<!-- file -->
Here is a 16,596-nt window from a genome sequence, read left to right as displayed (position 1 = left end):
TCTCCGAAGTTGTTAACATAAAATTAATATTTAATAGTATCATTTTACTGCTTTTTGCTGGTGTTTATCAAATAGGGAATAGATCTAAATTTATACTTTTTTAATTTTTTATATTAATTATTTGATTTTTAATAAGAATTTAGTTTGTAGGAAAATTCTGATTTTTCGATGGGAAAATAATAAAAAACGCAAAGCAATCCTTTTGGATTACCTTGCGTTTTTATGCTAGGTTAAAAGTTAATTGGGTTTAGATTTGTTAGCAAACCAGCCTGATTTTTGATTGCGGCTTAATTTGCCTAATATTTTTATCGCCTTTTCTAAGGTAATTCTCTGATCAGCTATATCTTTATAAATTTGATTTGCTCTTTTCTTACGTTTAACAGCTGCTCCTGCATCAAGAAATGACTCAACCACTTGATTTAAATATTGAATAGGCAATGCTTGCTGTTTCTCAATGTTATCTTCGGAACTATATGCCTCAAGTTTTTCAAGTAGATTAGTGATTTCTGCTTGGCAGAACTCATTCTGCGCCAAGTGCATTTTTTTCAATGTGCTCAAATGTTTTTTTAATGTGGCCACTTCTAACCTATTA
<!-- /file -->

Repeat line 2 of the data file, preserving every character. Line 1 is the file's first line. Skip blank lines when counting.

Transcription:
TCTCCGAAGTTGTTAACATAAAATTAATATTTAATAGTATCATTTTACTGCTTTTTGCTGGTGTTTATCAAATAGGGAATAGATCTAAATTTATACTTTTTTAATTTTTTATATTAATTATTTGATTTTTAATAAGAATTTAGTTTGTAGGAAAATTCTGATTTTTCGATGGGAAAATAATAAAAAACGCAAAGCAATCCTTTTGGATTACCTTGCGTTTTTATGCTAGGTTAAAAGTTAATTGGGTTTAGATTTGTTAGCAAACCAGCCTGATTTTTGATTGCGGCTTAATTTGCCTAATATTTTTATCGCCTTTTCTAAGGTAATTCTCTGATCAGCTATATCTTTATAAATTTGATTTGCTCTTTTCTTACGTTTAACAGCTGCTCCTGCATCAAGAAATGACTCAACCACTTGATTTAAATATTGAATAGGCAATGCTTGCTGTTTCTCAATGTTATCTTCGGAACTATATGCCTCAAGTTTTTCAAGTAGATTAGTGATTTCTGCTTGGCAGAACTCATTCTGCGCCAAGTGCATTTTTTTCAATGTGCTCAAATGTTTTTTTAATGTGGCCACTTCTAACCTATTA